Driving eight hours through the night to be in Death Valley at sunrise on my birthday was a decision Philip and I made without hesitation.
By the time Philip was ready to hand off driving to me at about 4 am, we had entered into the kind of landscape you would associate with a road trip through the desert. A two lane road with an ever-stretching yellow line pulled us forward over dips and through sharp turns.
With the moon nowhere to be found, we could only see as far as the headlights on Philip’s car (named Clyde) could reach. In our delirious state, we could have been on another planet for all we knew.
The only thing bringing us back to reality was the local Spanish language radio station 95.1 — the lone frequency emerging from comprehensive static. Its Mexican polka music was the best soundtrack for our excitement and confusion.
At night, the refineries and factories of Trona were lit up like golden honeycombs. As we left this small industrial community and started winding through craggy rocks, Philip insisted we pull over to take a look around.
The way the cold air whipped around us, we could tell we were standing on a ledge overlooking a valley. Just how far down, we couldn’t tell. The feeling of being exposed was overwhelming.
Despite how much I would have loved to stay and look up at more stars than I had ever seen in my life, my instinct to seek shelter was stronger. I rushed back into the car and turned my seat warmer on.
During our return trip in daylight I would discover that a somber cross marked the same spot we had pulled off on the road. My sense of foreboding was not merely in my imagination.
Not long after, we encountered road construction and signs indicating “end paved road.” Following a zippy Camry, we were not so brave on this washboard, taking it below 5 miles per hour at times.
We had no idea how long the road, or lack thereof, would continue. So we bumped along for what seemed like hours. Even when we were back on paved road, space and time did not make any more sense.
We would think we were following the tail lights of a car in front of us, when it would turn out to be an approaching road sign. Surreal lights in the distance beckoned from unexpected angles and made us feel like we were driving in circles.
Philip and I tried not to think about the X-Files for the first time in our relationship.
As we pulled into Death Valley and past the Stove Pipe Wells camping ground, it was a relief to know we were around people once more, but there was not time to stop as we raced the sunrise.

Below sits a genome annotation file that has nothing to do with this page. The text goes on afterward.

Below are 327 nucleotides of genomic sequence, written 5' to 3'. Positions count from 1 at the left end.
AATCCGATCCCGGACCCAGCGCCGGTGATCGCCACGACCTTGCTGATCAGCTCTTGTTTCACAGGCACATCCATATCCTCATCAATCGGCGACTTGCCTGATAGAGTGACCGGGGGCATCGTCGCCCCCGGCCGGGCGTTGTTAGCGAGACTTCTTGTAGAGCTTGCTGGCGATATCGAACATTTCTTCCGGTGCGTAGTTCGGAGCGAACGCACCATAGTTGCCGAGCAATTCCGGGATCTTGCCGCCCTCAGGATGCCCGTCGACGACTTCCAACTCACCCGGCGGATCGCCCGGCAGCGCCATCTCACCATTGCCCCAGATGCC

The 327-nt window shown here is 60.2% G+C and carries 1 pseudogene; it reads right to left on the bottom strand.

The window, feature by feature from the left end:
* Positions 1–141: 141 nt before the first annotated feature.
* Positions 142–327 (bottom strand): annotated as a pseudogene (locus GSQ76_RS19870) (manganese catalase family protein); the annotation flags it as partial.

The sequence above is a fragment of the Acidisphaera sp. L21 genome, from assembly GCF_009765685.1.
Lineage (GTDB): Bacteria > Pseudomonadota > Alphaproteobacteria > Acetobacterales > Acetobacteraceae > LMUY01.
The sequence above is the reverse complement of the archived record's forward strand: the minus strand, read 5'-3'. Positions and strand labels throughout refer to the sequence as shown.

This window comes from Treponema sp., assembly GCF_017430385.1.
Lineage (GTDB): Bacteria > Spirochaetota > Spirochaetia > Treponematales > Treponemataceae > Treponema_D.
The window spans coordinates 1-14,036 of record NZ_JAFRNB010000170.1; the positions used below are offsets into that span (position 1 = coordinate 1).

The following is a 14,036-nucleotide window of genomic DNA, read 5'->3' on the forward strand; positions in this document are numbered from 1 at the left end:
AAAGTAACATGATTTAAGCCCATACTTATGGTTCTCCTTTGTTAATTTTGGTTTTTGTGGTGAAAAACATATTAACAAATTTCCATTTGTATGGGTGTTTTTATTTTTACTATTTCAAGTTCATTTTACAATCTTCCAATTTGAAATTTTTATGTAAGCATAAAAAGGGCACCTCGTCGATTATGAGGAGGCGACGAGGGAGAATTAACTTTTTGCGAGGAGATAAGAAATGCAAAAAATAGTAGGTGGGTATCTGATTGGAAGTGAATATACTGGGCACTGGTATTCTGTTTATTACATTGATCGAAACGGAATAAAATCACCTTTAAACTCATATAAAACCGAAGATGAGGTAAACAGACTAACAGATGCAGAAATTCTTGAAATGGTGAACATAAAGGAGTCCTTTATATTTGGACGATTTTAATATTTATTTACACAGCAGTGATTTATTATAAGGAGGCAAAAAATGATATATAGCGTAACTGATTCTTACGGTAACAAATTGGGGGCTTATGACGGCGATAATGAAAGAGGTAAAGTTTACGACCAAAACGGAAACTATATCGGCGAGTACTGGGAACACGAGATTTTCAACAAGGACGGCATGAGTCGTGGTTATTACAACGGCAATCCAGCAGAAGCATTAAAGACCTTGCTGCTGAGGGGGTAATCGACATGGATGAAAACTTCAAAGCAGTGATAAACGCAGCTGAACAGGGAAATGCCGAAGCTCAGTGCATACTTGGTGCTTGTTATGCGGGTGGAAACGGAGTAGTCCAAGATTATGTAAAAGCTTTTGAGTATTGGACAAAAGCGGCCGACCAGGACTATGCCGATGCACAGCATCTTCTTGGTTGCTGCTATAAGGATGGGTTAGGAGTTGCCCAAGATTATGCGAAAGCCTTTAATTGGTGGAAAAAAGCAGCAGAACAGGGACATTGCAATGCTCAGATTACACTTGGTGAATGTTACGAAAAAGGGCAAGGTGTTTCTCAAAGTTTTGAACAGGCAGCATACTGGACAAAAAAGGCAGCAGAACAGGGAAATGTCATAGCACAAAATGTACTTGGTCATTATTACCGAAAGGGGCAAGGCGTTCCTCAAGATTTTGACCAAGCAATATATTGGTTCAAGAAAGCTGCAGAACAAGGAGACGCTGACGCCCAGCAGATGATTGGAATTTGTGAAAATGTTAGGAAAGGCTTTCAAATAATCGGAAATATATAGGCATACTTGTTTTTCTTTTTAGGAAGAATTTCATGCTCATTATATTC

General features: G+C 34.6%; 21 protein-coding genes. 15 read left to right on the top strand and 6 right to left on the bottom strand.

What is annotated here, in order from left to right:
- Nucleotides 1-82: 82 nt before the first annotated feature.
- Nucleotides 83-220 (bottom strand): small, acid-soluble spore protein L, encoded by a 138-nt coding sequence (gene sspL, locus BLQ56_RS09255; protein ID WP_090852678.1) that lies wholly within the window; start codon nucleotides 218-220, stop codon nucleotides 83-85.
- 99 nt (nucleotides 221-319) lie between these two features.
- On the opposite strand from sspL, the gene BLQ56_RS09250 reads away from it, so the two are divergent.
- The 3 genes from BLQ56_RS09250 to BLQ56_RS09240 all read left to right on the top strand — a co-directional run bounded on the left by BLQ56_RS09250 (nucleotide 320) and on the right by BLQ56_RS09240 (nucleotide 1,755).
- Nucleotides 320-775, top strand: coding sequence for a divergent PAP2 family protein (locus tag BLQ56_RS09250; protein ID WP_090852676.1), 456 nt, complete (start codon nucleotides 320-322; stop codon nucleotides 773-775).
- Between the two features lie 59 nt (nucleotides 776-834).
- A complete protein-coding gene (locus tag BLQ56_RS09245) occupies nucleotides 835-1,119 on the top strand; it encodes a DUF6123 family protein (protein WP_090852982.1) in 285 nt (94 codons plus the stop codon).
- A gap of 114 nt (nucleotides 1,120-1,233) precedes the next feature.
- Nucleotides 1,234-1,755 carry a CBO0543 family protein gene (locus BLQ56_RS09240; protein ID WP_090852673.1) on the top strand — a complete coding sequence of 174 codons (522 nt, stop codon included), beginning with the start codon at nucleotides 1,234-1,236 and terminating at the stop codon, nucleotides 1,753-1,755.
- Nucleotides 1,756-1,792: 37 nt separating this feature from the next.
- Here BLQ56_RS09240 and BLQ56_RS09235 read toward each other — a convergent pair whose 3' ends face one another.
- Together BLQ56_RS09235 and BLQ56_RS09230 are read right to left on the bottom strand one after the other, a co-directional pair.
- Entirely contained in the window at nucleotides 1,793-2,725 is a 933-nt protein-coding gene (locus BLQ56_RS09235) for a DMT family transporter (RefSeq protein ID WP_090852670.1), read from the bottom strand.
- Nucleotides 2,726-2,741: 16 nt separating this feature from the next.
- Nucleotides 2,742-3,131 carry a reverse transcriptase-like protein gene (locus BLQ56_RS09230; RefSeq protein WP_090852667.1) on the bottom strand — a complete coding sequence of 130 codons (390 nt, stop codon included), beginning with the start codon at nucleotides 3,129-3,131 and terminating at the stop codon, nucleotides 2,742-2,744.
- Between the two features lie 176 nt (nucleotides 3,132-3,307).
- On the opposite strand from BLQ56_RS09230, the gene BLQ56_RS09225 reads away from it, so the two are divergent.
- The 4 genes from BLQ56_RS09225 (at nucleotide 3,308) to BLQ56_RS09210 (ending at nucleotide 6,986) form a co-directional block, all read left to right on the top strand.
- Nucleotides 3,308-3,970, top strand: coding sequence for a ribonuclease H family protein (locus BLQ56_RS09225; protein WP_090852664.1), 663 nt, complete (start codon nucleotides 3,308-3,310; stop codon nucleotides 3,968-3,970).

Our goal was to find a patch of flowers to sit in as we watched the sun come up. The only problem was that we still couldn’t see what the landscape around us had in store. As flowers started popping up in Clyde’s headlights along the side of the road, we cheered.
We hadn’t wanted to acknowledge the possibility that the flowers could’ve been gone by the time we arrived, but now that we saw them, we could justify the arduous trip.
Keeping in mind reports of where flowers had been sighted in lower elevations, we kept going blindly into the valley until we thought we had found a decent patch. I got out and began taking blurry pictures of a flower on the roadside.
I was so absorbed in this task that I took me a moment to respond to Philip’s whistle. Looking behind me, I saw a hillside covered in yellow flowers, waving to us in the breeze: without knowing it, we had hit the jackpot!
To come so far and be rewarded with such a show of flowers was incredible.
The yellow flowers dotting this hill are known as “Desert Gold” or Geraea canescens, but closer inspection revealed a range of other beautiful species. Purple Caltha-Leaf Phacelia (Phacelia calthifolia) and Purplemat (Nama demissum) provided an excellent contrast as complimentary colors to the prevailing yellow.
I realized that I needed to start putting my hand in the picture for scale, since so many of these flowers were unimaginably small. I’m glad I didn’t start with the Caltha-Leaf Phacelia though, because as the wildflower guide I later bought at the ranger station warns, “contact with skin can cause rash.”
The white flowers in the mix were dainty varieties like the Desert-Star (Monoptilon bellioides), the whimsical Pebble Pincushion (Chaenactis carphoclinia), which I found next to an old-fashioned can, and the Shredding Evening-Primrose (Camissonia boothii ssp. condensata). I was lucky to see the Shreding Evening-Primrose so early in the morning because it was still open from its night blooming.
Aside from the wonderful array of flowers, the rocks were just as fascinating to me.
Seeing life spring from the cracks between these rocks made me appreciate the tenacity of life in the desert.
After the sun came up and turned the flowers and mountains to gold, we backtracked to Stovepipe Wells to set up our camp and sleep the hottest part of the day away . . .
. . . or, so we thought.
To read more about our Death Valley adventures, stay tuned for more blog posts and read: